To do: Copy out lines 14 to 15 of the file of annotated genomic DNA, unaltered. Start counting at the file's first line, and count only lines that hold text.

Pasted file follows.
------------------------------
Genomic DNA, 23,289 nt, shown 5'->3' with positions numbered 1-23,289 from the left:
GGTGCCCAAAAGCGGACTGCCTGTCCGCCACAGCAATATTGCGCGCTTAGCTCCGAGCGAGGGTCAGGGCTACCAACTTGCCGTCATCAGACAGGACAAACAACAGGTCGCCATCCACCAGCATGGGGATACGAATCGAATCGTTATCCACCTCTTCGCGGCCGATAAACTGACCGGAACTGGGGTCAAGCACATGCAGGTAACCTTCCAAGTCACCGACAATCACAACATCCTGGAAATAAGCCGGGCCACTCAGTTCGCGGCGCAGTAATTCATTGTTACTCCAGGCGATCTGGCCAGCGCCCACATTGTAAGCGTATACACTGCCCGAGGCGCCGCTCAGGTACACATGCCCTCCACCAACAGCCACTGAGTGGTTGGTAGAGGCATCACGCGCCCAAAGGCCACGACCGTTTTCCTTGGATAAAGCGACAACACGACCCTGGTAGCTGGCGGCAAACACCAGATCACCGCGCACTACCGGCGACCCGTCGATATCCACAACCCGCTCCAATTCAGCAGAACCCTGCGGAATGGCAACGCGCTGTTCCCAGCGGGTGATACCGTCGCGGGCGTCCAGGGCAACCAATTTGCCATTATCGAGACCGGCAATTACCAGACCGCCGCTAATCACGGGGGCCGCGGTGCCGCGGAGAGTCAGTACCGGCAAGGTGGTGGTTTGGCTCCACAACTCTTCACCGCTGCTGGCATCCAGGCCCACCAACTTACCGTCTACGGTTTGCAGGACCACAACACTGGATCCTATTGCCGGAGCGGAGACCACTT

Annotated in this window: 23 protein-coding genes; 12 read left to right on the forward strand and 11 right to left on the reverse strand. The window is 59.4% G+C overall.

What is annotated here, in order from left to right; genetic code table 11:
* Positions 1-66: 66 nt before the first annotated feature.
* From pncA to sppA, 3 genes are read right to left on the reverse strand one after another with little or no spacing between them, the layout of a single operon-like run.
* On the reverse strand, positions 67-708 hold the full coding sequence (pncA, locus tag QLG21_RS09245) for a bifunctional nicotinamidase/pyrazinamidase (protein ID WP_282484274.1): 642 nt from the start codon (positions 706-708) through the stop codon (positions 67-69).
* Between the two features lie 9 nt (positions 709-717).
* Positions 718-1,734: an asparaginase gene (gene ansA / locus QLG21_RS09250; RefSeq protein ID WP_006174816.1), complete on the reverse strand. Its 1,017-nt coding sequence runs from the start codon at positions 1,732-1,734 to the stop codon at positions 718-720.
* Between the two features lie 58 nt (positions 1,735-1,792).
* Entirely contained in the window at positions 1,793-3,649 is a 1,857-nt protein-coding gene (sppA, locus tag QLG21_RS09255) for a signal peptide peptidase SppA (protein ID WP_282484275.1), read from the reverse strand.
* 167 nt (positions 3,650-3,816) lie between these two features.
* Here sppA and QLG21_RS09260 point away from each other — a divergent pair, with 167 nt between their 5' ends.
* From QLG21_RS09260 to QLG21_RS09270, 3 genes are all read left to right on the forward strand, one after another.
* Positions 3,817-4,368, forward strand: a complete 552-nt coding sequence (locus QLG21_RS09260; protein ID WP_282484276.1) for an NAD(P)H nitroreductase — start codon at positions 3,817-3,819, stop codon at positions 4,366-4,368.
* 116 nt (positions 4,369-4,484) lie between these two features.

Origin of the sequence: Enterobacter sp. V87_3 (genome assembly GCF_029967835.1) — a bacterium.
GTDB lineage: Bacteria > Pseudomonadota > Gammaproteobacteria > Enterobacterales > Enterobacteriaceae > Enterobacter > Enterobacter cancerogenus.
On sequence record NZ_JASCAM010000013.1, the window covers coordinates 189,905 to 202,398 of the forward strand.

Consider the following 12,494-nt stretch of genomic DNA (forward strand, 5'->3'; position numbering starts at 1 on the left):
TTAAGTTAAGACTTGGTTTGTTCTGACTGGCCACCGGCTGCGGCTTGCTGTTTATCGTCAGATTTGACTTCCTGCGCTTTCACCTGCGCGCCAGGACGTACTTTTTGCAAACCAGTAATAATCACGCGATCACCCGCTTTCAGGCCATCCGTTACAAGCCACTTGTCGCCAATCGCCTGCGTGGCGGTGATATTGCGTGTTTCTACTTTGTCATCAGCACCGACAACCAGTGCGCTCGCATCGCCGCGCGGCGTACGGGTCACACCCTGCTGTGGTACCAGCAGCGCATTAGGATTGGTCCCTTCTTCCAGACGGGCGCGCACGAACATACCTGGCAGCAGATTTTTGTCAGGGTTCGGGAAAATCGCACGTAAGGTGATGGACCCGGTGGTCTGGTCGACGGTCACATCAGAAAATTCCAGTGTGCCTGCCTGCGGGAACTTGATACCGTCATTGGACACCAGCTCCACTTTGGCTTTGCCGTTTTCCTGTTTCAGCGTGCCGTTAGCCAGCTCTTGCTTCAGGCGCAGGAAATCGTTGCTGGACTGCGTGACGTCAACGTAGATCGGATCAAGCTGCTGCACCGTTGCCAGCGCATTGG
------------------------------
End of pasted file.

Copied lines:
* From QLG21_RS09260 to QLG21_RS09270, 3 genes are all read left to right on the forward strand, one after another.
* Positions 3,817-4,368, forward strand: a complete 552-nt coding sequence (locus QLG21_RS09260; protein ID WP_282484276.1) for an NAD(P)H nitroreductase — start codon at positions 3,817-3,819, stop codon at positions 4,366-4,368.